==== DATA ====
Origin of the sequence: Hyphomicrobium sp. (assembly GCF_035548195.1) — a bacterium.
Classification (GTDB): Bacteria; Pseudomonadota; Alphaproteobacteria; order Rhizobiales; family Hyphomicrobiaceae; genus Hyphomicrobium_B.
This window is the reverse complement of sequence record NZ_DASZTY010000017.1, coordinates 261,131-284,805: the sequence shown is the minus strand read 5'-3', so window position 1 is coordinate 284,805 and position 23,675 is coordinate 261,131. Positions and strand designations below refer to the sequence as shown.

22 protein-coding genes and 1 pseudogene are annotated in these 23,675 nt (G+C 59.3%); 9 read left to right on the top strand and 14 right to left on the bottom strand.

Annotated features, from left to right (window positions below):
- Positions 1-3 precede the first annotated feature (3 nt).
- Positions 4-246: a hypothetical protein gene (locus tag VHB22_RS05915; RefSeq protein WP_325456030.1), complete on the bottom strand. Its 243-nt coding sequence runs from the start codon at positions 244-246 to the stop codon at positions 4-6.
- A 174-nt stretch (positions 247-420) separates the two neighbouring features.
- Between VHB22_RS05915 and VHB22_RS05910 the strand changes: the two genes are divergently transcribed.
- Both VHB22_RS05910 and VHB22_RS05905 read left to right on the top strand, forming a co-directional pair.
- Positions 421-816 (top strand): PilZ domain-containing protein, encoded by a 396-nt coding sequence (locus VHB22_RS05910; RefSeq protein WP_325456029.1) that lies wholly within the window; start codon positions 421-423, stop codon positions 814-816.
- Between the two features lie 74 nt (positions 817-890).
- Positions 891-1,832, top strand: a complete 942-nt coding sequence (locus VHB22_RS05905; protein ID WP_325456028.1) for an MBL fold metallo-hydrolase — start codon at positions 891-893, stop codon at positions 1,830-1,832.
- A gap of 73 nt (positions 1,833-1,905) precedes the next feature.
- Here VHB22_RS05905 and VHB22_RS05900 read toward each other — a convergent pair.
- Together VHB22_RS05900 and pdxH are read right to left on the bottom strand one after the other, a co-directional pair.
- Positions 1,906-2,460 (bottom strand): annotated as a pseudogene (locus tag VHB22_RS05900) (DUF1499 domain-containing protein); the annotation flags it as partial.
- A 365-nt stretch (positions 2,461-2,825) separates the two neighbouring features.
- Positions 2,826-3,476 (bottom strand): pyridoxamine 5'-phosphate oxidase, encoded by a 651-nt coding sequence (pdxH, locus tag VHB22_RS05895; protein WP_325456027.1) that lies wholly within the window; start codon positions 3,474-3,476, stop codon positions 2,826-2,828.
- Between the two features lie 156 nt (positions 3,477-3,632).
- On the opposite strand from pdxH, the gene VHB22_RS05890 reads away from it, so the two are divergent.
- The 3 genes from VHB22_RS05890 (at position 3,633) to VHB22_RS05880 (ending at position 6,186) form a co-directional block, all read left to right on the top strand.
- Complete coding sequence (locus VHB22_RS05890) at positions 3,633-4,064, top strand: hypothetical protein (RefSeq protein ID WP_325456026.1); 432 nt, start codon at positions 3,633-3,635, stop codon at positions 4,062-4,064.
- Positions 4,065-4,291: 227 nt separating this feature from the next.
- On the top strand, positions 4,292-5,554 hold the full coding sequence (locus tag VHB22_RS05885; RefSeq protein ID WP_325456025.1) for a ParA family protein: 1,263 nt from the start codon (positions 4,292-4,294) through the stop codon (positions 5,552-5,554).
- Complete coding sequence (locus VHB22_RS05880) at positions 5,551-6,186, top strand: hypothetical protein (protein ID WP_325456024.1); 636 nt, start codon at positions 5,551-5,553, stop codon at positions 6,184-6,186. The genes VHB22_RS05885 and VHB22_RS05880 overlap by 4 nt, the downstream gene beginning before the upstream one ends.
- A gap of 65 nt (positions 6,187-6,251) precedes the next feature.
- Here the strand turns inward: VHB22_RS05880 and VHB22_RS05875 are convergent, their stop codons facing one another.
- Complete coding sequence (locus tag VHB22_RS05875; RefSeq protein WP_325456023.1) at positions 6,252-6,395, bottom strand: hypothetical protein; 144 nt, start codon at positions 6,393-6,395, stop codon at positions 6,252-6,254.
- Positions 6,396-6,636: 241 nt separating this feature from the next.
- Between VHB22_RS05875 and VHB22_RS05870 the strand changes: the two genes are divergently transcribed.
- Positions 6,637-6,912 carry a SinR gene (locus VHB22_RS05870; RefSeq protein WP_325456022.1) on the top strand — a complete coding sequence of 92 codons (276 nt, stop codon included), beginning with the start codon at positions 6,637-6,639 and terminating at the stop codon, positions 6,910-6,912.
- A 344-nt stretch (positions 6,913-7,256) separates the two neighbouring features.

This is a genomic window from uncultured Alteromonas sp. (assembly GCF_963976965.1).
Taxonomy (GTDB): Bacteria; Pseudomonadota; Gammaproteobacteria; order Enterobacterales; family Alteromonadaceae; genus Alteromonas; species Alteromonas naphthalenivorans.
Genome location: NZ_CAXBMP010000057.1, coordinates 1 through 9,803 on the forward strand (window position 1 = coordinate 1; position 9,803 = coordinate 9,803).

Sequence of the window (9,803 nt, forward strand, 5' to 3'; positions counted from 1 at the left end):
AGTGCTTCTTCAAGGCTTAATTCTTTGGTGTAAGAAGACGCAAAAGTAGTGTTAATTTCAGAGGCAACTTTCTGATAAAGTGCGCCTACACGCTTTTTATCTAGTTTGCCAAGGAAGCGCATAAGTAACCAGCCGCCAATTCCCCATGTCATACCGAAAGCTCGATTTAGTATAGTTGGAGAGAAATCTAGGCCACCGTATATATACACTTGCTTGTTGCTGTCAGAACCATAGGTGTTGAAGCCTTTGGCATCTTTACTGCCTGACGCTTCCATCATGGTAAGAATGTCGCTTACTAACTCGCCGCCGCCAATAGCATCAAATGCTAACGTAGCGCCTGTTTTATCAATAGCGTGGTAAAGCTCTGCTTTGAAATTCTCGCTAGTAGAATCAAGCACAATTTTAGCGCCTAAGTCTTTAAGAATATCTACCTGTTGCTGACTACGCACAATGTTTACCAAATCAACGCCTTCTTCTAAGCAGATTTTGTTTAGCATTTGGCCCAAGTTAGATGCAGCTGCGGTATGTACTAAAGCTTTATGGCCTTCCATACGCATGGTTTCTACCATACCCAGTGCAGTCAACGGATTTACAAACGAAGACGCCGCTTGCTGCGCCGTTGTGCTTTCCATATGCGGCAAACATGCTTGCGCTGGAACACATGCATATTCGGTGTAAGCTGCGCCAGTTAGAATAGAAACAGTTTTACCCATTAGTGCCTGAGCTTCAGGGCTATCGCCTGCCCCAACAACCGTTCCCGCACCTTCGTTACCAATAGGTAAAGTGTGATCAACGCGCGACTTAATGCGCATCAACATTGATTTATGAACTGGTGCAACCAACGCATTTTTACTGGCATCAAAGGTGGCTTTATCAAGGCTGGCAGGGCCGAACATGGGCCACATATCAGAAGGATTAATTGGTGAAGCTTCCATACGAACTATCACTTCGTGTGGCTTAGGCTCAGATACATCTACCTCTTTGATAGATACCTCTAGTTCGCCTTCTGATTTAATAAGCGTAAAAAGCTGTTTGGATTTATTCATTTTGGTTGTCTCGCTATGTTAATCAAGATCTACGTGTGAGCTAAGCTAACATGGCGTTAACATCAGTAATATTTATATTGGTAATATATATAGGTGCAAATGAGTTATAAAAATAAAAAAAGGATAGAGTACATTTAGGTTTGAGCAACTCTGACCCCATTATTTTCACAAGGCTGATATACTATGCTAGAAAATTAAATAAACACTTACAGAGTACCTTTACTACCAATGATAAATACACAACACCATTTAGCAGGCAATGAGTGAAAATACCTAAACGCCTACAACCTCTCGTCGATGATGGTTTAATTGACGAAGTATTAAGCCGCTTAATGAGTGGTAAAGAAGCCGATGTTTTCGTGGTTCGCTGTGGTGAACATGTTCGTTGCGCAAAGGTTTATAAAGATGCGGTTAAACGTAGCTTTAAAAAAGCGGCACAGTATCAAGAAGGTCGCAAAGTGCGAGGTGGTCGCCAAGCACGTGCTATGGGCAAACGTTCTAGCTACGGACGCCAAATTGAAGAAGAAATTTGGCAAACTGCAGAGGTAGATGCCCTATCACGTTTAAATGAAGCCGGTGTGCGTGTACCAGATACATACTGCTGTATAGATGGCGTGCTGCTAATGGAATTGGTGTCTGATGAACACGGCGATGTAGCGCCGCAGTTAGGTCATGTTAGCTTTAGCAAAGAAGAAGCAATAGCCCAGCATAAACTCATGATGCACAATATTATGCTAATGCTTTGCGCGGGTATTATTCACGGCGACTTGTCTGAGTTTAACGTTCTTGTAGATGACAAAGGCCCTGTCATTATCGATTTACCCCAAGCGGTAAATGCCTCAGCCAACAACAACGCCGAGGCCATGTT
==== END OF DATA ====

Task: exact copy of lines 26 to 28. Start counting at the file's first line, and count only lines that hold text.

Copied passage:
- Complete coding sequence (locus VHB22_RS05880) at positions 5,551-6,186, top strand: hypothetical protein (protein ID WP_325456024.1); 636 nt, start codon at positions 5,551-5,553, stop codon at positions 6,184-6,186. The genes VHB22_RS05885 and VHB22_RS05880 overlap by 4 nt, the downstream gene beginning before the upstream one ends.
- A gap of 65 nt (positions 6,187-6,251) precedes the next feature.
- Here the strand turns inward: VHB22_RS05880 and VHB22_RS05875 are convergent, their stop codons facing one another.